The Trump International Hotel in Washington’s Old Post Office building is about a half-mile down Pennsylvania Avenue from the White House. It’s too far and there are too many buildings and obstacles in between for the White House to be seen from rooms in the hotel.

Which makes this tweet from the hotel a little confusing:

That sure looks like the White House being gazed upon by the pajama-clad, hot-chocolate sipping man, lounging among some ornate drapes. (Aside: Good to see that Pajama Boy got a job.) Several people (including our David Fahrenthold) assumed that it was, that we were meant to believe that the White House had slipped a bit to the southeast or that the hotel had sprouted legs and migrated a few blocks to the northwest. We should not let this happen, by the way: It would be a very bad idea for very obvious reasons to put a hotel within a stone’s throw of the executive mansion.

But of course it didn’t happen. Large buildings are generally immobile. The photo appears to be not the White House but the Environmental Protection Agency, which is just across 12th Street from the hotel. What’s visible is the pediment at the center of the agency’s eastern facade.

This raises another set of questions.

Notice, for example, that the actual EPA building is much darker than in the hotel’s photo. It’s fairly trivial to adjust the lightness of an image in Photoshop, adjusting color levels and the amount of exposure. Here, let’s turn a brown house white.

But why? Why plant a lily-white EPA out the windows of the Trump hotel?

A key reason is that it works better aesthetically. Washing out the EPA building makes the focus of the photo the room instead of the building outside. By way of demonstration, here’s what the tweet would look like without the color adjustment.

That’s a bit of an exaggeration, but not much. Pajama Man sitting at the center of the photo is meant to draw your attention; flooding the window with a large bureaucratic institution ruins that effect and the general composition.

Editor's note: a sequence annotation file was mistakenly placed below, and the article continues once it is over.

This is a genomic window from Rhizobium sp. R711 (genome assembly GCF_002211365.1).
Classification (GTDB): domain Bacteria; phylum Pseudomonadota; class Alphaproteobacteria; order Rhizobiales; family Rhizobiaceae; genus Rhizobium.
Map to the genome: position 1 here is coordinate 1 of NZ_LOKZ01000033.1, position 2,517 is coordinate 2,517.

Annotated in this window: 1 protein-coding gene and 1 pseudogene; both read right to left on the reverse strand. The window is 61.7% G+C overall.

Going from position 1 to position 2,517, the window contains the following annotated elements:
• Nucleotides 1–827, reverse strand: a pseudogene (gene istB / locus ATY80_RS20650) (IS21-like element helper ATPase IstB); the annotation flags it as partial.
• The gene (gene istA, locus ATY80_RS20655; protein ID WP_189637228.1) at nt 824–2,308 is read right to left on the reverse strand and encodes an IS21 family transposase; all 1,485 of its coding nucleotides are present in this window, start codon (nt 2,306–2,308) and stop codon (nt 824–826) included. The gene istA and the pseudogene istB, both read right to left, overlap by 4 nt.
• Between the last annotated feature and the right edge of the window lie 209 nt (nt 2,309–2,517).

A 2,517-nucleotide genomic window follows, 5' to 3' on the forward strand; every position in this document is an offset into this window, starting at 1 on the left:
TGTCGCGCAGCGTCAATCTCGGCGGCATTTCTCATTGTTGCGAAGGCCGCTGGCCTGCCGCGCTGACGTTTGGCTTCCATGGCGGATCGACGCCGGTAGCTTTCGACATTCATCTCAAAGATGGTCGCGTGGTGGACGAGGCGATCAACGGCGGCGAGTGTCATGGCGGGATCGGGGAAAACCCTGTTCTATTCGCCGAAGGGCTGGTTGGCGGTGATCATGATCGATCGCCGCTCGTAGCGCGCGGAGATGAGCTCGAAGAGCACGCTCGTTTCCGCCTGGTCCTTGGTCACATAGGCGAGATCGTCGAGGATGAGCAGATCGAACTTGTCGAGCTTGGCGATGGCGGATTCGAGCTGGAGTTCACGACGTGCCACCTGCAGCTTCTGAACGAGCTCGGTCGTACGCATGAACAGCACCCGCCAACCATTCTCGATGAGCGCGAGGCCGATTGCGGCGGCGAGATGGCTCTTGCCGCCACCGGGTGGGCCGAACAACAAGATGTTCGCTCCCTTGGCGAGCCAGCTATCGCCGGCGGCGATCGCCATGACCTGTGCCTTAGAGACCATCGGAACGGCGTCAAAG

Part of the effect may be a function of how the photo was shot. Since the outside is generally brighter than the inside, photographers try to adjust the lighting on a set to match. When they do so unsuccessfully, parts of the image may appear too dark or too light, as here.

Why the EPA building? There are lots of views from rooms at the hotel that don’t include the EPA and its White-House-esque facade. Some of them are terrible; the other side of Pennsylvania is home to some sadly generic office buildings. Few capture the “Washington” aesthetic as nicely as some columns and an elaborate pediment. When people think of D.C., they think of the Capitol or neoclassical buildings like the EPA building.

They think of buildings like the White House.

No one who was thinking about going to D.C. and who wanted to demonstrate fealty to Trump will stay at the hotel only because they have been reminded that he is in the White House. But clearly someone at the Trump Organization is happy to have people associate “Trump International Hotel in D.C.” with “The White House.” (Someone at the White House is probably happy to have people make that association, too.) There were a number of reports of the hotel seeing new business thanks to its namesake’s new job. A quiet reminder in the background of an advertisement certainly wouldn’t hurt.

So that’s the mystery of the Trump hotel ad. Not a mystery: The hotel is a mess of conflicts of interest that may mean that Trump is violating the Constitution.

Trickier to whitewash.